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Leduc introduces $1,000 fines to curb catalytic converter thefts

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The City of Leduc has made an amendment to its Business Licence Bylaw in an attempt to curb catalytic converter thefts.

Anyone found to be in possession of an unattached catalytic converter can now be fined $1,000, unless they have a valid business licence for an automotive repair or supply business.

“(Theft) hurts so many of our charities, volunteers who are trying to do good work in our community,” Leduc Mayor Bob Young told CTV News Edmonton. “And once the converter has been stolen it means they can’t use the vehicle until it’s been replaced, and then it’s a significant hit to them financially.”

People who are not covered under a business licence but have a legal reason to be in possession of an unattached catalytic converter can apply for a free permit at the Leduc RCMP detachment.

Young says the city based the bylaw off existing ones in St. Albert and California that targeted other kinds of items, but he believes this is a first-of-its kind bylaw in Canada that deals with catalytic converters.

He added that Leduc has seen an 82 per cent increase in catalytic converter thefts this year, but up until now it has been a difficult crime to prosecute.

“One of the frustrating things for our law enforcement is that even though you catch someone who has some catalytic converters, there’s no way of identifying them, so there’s no way to say that they’re stolen,” Young said.

“We’ve had several stories where someone has been stopped and has had several converters in the back of their truck, but again because we can’t prove that they’re stolen, not much we can do.”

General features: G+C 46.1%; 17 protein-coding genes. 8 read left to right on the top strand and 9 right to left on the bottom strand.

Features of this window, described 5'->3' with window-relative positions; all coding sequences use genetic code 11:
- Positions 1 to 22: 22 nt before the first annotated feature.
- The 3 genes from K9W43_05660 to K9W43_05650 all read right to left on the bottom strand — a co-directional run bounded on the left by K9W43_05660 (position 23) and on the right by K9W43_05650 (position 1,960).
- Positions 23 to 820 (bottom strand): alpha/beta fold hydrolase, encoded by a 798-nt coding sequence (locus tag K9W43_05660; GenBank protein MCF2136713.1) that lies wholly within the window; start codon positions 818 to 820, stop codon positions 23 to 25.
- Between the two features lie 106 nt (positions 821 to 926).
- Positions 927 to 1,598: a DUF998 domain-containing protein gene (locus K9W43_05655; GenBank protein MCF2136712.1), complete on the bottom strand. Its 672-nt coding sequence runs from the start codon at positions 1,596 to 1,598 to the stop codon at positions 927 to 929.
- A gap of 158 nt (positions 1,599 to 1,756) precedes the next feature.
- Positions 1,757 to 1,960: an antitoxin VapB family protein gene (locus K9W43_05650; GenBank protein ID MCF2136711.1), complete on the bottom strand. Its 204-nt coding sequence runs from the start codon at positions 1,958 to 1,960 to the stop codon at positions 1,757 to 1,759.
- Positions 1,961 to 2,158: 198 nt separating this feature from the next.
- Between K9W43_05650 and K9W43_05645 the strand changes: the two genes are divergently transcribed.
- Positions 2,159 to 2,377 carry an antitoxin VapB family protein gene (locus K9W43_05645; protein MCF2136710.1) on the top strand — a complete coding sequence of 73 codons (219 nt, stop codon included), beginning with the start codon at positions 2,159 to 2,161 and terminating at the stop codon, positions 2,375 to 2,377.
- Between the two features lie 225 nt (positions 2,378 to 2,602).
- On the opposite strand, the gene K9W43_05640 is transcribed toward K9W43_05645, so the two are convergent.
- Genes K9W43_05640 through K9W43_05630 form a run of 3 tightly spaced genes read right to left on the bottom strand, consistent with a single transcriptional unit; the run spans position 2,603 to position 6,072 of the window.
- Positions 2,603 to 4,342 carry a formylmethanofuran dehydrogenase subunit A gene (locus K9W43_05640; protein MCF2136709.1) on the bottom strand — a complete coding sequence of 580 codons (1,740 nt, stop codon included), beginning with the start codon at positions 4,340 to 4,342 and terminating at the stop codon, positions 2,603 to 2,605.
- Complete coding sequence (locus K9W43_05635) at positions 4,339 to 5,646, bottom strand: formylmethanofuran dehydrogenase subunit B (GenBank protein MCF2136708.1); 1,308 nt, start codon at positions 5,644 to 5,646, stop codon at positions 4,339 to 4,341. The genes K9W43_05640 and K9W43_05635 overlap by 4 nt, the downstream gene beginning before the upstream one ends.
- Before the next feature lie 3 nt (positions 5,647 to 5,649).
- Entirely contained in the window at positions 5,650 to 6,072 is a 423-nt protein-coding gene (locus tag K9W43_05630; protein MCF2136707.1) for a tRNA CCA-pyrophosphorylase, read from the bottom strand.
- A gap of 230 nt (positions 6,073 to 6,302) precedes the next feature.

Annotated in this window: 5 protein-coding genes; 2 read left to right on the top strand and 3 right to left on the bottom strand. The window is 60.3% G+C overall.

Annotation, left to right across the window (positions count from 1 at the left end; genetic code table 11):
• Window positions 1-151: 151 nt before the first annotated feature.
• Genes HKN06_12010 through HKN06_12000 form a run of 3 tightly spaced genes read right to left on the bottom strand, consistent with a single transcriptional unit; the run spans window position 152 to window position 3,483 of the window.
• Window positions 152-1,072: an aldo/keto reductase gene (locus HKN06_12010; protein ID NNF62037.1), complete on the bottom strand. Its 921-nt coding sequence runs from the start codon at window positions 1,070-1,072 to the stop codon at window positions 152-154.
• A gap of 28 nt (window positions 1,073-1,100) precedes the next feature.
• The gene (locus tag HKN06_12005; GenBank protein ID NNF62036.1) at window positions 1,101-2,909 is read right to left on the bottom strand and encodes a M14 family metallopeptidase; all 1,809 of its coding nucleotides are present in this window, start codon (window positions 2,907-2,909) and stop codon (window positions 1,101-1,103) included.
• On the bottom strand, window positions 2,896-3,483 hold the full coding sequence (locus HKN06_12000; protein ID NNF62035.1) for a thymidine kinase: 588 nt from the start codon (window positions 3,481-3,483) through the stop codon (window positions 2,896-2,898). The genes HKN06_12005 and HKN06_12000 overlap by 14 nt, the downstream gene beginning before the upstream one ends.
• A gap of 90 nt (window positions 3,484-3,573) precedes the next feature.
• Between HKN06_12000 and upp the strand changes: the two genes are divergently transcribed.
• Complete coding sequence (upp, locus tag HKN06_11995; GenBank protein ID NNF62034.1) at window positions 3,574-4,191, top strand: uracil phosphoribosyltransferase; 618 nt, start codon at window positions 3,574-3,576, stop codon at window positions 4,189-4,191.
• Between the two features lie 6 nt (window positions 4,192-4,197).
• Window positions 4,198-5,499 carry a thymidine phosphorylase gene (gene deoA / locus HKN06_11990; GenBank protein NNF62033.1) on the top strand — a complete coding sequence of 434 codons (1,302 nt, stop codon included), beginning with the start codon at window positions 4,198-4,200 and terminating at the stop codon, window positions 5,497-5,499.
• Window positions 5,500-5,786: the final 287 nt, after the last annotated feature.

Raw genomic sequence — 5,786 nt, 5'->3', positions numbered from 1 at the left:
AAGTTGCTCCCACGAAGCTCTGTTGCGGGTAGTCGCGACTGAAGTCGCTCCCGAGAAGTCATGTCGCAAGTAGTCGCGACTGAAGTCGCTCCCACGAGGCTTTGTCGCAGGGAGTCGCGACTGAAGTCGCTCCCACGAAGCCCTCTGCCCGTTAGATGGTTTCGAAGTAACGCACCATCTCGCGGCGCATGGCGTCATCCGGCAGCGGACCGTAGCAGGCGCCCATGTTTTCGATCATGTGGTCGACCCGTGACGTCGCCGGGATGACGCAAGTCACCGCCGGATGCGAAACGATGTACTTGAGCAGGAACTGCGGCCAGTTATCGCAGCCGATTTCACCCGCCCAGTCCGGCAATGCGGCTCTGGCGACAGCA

Leduc has made efforts to curb the thefts in the past by providing engravers to local automotive businesses so that shops could engrave the VIN number of a vehicle onto the catalytic converter, but Young said it hasn’t been as effective as the city would have liked.

He’s hoping the new bylaw will be the tool that turns the tides. Young says the fine attached to the new bylaw is more than thieves can get by selling the converters.

“I believe they get about $400 for the metals that are in there, so we’re hoping that a $1,000 fine will discourage it.”

Young says he’s hoping to see other municipalities implement similar bylaws.

“There’s been a lot of interest from other communities, and hopefully other communities will adapt this bylaw, and maybe this is a crime that we can really have an effect on.” 

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